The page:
Analysis of the political economy of agricultural policies in Malawi: a case study of maize policies

Producer Support Estimate (PSE) for the staple food crop maize were calculated in this study to add to knowledge on the incentives and disincentives that created by public policy in agriculture. All the PSE were negative implying that producers are implicitly taxed through policies that transfer income from producers to consumers. Using a Newey –West regression analysis political economy explanations to agricultural protection were tested. It was observed that; PSE increased with increasing levels of social accountability, international donor pressure and declining production. Neopatrimonialism was also found to negatively affect producer support.Autoregressive Distributed Lag model results show that the PSE granger causes production and that one percent change in PSE results in a 0.24% change in national maize output. Evidence from the ARIMA model showed that the political power varies with changes in maize prices and income. In general, the results obtained in this study show that the policy making process in Malawi is not driven by efficiency motives alone but rather a political economy framework with its own demands that have to be understood. The following recommendations are therefore put forward; policy stakeholders should have an understanding of political preferences and incorporate them in their policy options if their advice is to be relevant in the policy processes; interest groups have shown to have strong influence on policy outcomes therefore policy reforms should be designed in a way that ensures that affected groups accept reform to avoid political pressure induced reversals.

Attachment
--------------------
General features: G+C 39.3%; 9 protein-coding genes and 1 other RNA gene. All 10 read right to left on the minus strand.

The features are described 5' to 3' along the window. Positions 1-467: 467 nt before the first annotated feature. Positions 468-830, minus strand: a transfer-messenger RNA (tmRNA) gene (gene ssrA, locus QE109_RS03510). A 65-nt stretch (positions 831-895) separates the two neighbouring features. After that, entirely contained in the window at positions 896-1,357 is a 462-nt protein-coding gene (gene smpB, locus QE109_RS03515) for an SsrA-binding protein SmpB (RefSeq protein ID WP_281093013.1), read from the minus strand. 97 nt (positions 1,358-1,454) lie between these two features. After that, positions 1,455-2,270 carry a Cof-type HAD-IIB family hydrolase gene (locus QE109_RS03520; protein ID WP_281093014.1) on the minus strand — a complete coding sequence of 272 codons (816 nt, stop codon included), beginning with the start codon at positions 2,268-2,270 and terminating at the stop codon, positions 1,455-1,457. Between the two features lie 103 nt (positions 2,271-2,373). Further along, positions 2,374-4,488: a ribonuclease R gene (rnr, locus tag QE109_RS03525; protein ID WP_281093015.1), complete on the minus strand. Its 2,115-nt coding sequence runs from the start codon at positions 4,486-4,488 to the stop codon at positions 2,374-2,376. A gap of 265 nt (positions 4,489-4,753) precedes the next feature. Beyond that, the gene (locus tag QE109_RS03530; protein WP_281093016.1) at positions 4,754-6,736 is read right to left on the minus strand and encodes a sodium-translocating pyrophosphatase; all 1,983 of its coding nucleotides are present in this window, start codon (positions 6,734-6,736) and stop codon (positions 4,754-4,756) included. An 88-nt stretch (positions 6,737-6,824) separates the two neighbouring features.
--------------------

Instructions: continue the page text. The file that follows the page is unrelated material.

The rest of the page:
Date of publication: 
Region Focus: 
Southern Africa
RUFORUM Theses and Dissertations
Licence conditions: 
Open Access
Web resource
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